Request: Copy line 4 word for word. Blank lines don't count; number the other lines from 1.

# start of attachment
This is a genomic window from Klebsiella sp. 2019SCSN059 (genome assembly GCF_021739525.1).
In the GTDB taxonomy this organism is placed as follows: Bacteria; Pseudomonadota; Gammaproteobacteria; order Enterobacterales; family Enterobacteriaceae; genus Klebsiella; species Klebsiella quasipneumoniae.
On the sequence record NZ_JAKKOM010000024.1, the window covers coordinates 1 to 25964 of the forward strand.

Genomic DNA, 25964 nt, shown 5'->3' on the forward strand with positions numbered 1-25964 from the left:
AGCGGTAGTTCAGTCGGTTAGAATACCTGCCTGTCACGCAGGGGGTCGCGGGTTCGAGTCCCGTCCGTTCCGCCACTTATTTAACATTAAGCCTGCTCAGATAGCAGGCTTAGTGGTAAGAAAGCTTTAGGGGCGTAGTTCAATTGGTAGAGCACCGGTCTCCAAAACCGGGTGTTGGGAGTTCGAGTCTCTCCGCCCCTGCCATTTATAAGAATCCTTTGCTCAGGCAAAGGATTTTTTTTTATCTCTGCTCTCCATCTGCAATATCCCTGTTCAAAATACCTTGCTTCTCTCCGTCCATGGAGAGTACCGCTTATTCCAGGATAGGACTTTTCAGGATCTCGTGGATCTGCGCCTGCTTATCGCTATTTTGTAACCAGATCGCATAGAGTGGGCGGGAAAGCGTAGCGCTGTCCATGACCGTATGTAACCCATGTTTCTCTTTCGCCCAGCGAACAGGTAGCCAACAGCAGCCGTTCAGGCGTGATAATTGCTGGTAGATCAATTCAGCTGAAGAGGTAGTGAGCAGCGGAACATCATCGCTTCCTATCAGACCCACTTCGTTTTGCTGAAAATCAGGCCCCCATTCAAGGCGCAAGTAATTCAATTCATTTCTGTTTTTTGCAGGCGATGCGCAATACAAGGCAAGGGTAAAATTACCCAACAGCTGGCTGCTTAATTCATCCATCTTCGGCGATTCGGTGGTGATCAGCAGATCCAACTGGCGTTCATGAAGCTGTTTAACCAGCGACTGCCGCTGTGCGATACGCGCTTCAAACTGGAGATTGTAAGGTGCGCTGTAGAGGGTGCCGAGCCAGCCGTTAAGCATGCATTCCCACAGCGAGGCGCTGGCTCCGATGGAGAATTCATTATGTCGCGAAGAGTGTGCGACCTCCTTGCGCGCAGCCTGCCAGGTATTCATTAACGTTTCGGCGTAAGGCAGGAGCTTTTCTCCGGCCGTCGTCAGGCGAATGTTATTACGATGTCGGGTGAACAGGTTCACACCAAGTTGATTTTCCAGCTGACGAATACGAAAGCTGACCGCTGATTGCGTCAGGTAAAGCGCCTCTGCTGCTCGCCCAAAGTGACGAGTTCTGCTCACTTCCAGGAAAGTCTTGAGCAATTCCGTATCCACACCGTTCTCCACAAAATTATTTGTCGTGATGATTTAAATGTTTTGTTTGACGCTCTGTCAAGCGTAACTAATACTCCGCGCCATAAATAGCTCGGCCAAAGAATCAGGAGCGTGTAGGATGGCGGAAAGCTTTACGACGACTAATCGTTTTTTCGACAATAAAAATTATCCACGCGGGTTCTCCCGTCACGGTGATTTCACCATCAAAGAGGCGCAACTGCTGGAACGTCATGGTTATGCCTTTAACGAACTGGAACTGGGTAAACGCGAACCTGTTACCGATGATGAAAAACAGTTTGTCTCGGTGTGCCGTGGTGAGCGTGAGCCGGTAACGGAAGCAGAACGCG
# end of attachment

Genomic DNA, 25964 nt, shown 5'->3' on the forward strand with positions numbered 1-25964 from the left: